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  • When a concentrated solution of auric chloride is treated with caustic potash, a brown precipitate of auric hydrate, Au(OH) 3, is obtained, which, on heating, loses water to form auryl hydrate, AuO(OH), and auric oxide, Au 2 0 3.

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  • With concentrated ammonia auric oxide forms a black, highly explosive compound of the composition AuN2H3.3H20, named " fulminating gold "; this substance is generally considered to be Au(NH 2)NH.

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  • Aurous chloride, AuCl, is obtained as a lemon-yellow, amorphous powder, insoluble in water, by heating auric chloride to 185°.

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  • It begins to decompose into gold and chlorine at 185°, the decomposition being complete at 230°; water decomposes it into gold and auric chloride.

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  • Auric chloride, or gold trichloride, AuC1 3, is a dark rubyred or reddish-brown, crystalline, deliquescent powder obtained by dissolving the metal in aqua regia.

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  • The potassium salt is obtained by crystallizing equivalent quantities of potassium and auric chlorides.

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  • Auric chloride combines with the hydrochlorides of many organic bases - amines, alkaloids, &c. - to form characteristic compounds.

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  • Water decomposes it into gold and auric chloride.

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  • Aurous bromide, AuBr, is a yellowish-green powder obtained by heating the tribromide to 140°; auric bromide, AuBr 3, forms reddish-black or scarlet-red leafy crystals, which dissolve in water to form a reddishbrown solution,and combines with bromides to form bromaurates corresponding to the chloraurates.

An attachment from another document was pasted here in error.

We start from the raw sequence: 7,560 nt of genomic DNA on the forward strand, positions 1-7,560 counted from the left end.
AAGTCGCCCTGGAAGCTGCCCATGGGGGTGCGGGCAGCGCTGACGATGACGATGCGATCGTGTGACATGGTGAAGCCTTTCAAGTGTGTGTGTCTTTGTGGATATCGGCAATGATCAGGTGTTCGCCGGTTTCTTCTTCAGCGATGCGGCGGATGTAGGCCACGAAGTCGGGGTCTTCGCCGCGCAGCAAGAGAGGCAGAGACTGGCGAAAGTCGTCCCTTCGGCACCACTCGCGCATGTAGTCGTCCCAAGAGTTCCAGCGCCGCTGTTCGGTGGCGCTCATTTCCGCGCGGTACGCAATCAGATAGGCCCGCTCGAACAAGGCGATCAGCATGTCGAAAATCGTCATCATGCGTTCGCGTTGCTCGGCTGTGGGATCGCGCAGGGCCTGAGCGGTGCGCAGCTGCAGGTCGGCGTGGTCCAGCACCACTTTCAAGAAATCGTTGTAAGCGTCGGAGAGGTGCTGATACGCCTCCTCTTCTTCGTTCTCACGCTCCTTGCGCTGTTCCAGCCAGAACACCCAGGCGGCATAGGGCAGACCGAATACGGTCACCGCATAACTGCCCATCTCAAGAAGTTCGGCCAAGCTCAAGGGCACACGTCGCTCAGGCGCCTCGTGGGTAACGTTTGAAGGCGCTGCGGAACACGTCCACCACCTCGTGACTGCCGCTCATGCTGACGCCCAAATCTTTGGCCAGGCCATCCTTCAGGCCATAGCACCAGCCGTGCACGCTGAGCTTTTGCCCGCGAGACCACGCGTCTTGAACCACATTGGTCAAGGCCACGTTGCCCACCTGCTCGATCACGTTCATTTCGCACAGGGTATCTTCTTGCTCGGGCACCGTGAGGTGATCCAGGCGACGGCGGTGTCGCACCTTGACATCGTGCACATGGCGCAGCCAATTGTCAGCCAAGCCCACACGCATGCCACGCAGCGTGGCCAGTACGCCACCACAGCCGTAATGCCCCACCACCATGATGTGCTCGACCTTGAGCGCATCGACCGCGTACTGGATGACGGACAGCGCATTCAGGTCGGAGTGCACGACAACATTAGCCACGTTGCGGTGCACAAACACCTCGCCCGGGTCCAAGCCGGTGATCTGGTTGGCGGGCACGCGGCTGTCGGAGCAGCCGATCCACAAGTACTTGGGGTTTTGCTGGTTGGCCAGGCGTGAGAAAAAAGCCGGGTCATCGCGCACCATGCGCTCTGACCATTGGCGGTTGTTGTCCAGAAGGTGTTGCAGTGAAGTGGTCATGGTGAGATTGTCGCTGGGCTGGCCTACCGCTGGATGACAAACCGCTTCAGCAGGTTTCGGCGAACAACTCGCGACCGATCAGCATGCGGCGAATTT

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  • Aurous iodide, Aul, is a light-yellow, sparingly soluble powder obtained, together with free iodine, by adding potassium iodide to auric chloride; auric iodide, Au13, is formed as a dark-green powder at the same time, but it readily decomposes to aurous iodide and iodine.

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  • Auric cyanide, Au(CN) 3, is not certainly known; its double salts, however, have been frequently described.

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  • Potassium auricyanide, 2KAu(CN) 4.3H 2 O, is obtained as large, colourless, efflorescent tablets by crystallizing concentrated solutions of auric chloride and potassium cyanide.

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  • Auric sulphide, Au 2 S 31 is an amorphous powder formed when lithium aurichloride is treated with dry sulphuretted hydrogen at - 10°.

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  • Sodium aurothiosulphate, 3Na 2 S 2 O 3 Au2S203.4H20, forms colourless needles; it is obtained in the direct action of sodium thiosulphateongoldinthe presence of an oxidizing agent, or by the addition of a dilute solution of auric chloride to a sodium thiosulphate solution.

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  • The auric chloride is, however, decomposed at the elevated temperature into finely divided metallic gold, which is then readily attacked by the chlorine gas.

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  • They form characteristic compounds with mercuric and auric chlorides.

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  • It forms addition compounds with mercuric and auric chlorides.

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  • James Bond-with gadgets, of course-is out to stop "Operation Grand Slam," Auric Goldfinger's plot to break into Fort Knox to destroy the economy.

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  • Auric Goldfinger, the villain: Gert Fröbe.

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  • Auric sight is the ability to sense the colors of the auras of individuals.

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  • Aurous oxide, Au 2 0, is obtained by cautiously adding potash to a solution of aurous bromide, or by boiling mixed solutions of auric chloride and mercurous nitrate.

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  • This oxide is slightly basic. Auric oxide, Au203, is a brown powder, decomposed into its elements when heated to about 250° or on exposure to light.